Fujitsu calls its system Gyuho SaaS. The Japanese word gyuho is composed of two characters: Cow and step or walk. The company sells commercial farmers its tracking equipment, which includes a waterproof pedometer worn on the cow’s leg, a dipole antenna, and a receiver in the barn that sends information to Fujitsu. The company processes the data and displays it for the farmer via its cloud-based system. There are additional fees for operational support, setup, and training.
The number of steps is sent hourly to Fujitsu’s data center. The application can detect spikes in movement activity, an indicator that a cow is going into estrus and is ready for artificial insemination. The farmers can check the cow’s activity in one-hour increments from a computer or mobile device. They also receive system-generated notifications via email when the steps increase.
“Detecting cows’ estrus during the night or when the farmer is busy overseeing many heads of cattle is a substantial burden,” says Hidemitsu Takajima with Fujitsu Kyushu System’s Social Solutions Promotion Office, in Fukuoka. “Accurately ascertaining estrus and impregnating cows at the right time increases breeding efficiency.”
One farm using Fujitsu’s system has boosted its success rate of impregnating cows from 44 percent to 90 percent, Hidemitsu says.
Missing estrus isn’t the only problem for breeders. A cow’s health and diet also contribute to milk yield. Connecterra’s waterproof, shockproof trackers, which collect a variety of data, are simple but sturdy devices that go around a cow’s neck. Each consists of a three-axis accelerometer, a radio, and a hefty nonrechargeable battery with a long life. Using a deep learning–based system, the wearable tracks a cow’s steps and eating habits, and whether the animal is drinking enough water and chewing its cud, the partly digested food that the animal regurgitates from its stomach. That part of the digestion process is important to milk production.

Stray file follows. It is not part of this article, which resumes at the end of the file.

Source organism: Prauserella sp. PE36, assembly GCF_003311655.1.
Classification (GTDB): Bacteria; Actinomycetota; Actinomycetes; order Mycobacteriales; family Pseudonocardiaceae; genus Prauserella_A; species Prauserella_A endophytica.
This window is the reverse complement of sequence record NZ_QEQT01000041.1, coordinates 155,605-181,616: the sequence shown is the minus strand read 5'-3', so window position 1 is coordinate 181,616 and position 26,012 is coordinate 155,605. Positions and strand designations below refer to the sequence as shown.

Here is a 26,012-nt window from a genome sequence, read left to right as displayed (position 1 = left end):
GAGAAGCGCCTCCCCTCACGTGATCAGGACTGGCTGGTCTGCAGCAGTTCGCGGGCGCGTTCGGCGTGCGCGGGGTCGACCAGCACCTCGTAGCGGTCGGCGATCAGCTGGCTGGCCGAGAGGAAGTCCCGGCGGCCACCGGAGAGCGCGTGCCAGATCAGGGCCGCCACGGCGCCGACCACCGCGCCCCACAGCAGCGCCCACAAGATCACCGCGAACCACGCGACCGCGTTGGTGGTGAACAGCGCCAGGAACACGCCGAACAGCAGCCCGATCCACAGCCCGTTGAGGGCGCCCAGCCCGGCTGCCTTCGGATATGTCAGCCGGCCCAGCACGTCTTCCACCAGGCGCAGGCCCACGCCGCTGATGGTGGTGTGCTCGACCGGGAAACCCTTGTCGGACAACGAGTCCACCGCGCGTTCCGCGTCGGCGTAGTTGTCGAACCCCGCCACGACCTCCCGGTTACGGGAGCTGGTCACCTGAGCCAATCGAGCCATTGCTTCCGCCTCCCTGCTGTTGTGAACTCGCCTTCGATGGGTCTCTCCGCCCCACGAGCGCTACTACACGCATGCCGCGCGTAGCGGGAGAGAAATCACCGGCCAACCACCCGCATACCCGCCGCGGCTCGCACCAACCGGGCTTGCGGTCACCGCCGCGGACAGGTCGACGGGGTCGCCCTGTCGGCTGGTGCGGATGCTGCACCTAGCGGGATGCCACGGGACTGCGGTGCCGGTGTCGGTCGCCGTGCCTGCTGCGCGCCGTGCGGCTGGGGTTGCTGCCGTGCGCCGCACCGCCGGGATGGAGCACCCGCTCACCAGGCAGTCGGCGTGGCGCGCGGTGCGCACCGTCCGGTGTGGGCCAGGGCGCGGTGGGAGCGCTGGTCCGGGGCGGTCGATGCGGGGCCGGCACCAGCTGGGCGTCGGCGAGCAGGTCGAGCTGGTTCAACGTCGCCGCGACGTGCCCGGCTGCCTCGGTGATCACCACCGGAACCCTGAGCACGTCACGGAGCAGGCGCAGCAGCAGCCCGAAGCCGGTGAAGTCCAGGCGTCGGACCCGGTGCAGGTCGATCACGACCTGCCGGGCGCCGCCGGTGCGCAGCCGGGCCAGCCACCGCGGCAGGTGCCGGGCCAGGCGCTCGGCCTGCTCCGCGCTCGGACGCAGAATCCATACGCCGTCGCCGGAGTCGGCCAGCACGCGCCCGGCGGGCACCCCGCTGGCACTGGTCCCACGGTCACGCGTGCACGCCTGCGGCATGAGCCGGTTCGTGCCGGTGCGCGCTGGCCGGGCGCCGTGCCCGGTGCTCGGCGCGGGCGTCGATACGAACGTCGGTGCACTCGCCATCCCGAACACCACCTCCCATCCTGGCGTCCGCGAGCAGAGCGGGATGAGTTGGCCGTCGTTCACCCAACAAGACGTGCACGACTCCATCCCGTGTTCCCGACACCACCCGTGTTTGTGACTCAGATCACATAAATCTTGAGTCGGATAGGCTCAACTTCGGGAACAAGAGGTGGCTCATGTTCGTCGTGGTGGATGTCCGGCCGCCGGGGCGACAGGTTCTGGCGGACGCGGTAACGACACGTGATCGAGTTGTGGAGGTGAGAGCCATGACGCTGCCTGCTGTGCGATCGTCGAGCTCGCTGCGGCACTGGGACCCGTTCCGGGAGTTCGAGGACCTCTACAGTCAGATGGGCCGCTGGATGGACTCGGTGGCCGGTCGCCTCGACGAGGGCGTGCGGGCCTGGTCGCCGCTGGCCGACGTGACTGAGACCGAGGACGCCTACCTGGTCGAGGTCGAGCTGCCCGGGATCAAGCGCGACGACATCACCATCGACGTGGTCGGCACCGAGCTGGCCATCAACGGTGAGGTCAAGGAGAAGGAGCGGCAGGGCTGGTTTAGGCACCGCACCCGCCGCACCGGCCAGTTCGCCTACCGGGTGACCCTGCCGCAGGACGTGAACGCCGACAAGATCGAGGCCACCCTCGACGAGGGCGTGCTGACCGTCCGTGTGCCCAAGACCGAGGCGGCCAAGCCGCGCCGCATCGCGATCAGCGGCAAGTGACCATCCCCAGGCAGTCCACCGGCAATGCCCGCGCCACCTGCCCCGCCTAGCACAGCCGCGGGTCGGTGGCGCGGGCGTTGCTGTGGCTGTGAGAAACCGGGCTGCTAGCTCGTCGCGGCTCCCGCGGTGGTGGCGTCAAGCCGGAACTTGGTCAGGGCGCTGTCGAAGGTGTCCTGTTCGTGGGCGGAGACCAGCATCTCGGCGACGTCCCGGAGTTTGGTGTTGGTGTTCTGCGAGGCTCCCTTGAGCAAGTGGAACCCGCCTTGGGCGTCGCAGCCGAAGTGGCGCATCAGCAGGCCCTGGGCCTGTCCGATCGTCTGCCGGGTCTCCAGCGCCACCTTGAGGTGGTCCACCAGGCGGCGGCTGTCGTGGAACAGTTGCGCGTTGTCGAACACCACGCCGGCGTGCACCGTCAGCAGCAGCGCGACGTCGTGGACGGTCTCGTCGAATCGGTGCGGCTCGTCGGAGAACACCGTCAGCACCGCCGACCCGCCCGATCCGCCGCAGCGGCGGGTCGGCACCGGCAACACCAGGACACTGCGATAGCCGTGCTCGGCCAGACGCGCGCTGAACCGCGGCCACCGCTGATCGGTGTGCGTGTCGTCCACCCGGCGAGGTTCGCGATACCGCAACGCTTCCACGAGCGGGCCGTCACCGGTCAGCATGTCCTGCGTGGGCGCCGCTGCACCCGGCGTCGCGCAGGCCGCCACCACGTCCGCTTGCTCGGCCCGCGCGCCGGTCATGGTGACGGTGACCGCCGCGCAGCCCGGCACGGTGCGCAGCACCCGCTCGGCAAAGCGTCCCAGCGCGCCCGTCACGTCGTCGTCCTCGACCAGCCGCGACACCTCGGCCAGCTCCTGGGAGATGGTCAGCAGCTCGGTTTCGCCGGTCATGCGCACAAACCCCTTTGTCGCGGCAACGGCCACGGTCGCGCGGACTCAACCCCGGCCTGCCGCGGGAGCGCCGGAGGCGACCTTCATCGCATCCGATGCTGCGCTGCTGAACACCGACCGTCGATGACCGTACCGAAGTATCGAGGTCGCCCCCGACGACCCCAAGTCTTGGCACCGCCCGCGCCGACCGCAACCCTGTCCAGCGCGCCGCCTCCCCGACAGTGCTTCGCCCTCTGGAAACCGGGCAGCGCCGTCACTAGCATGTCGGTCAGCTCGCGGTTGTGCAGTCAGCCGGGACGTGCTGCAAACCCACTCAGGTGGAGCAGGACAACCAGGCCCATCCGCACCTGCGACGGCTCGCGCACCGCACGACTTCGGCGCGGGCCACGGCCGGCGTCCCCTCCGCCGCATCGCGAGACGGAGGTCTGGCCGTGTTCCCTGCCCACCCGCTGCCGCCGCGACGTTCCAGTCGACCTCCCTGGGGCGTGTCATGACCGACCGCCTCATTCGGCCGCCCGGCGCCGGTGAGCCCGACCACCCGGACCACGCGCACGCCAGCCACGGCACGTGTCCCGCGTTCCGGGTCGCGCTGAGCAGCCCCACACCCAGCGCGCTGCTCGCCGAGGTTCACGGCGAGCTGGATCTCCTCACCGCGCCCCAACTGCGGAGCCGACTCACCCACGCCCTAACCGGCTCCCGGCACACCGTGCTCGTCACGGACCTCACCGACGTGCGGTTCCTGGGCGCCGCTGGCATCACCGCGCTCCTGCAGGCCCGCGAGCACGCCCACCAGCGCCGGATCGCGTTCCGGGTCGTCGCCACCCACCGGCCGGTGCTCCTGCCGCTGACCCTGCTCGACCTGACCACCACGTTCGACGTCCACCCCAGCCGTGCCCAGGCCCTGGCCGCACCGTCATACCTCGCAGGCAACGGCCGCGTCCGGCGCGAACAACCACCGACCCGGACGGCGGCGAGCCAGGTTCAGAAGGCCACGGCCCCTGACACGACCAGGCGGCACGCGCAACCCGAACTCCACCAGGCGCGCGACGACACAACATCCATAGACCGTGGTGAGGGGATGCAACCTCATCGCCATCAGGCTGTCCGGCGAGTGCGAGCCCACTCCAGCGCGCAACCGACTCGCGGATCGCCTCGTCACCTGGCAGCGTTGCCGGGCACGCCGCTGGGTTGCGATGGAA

The data collected is sent to a nearby base station that runs Linux. From there it is sent to the cloud. Connecterra doesn’t inundate the farmers with data; instead, it analyzes the cows’ behavior, using advanced mathematics and provides insights. Connecterra makes its money by offering subscriptions to that information. The insights, which can include alerts that a cow is sick or that the estrus cycle will begin soon, are shared via a Web interface or a text message with recommendations on how to manage the cows. Connecterra is also working on an app for a mobile device to be given to the farmer.
“The system gives information about why this insight occurred and tells farmers what action to take,” Ansari says. “Farmers don’t care about all the fancy data, they just want to be told what they should do about it.”
The company plans to take a percent of the profits from increased milk production and savings in labor costs. Veterinarians, breeders, feed companies, and dairy industry professionals also might subscribe to the company’s insights, Ansari says.
The company won’t release price information or other details because they’re proprietary, he says. Also, the system is in the trial phase, and investors are still being sought. He does say that the system has increased milk production on the farms trying it out.
“We’re excited about what we are doing and what we’ve achieved so far on basically a shoestring budget,” he says, “and our customer feedback has been strong.”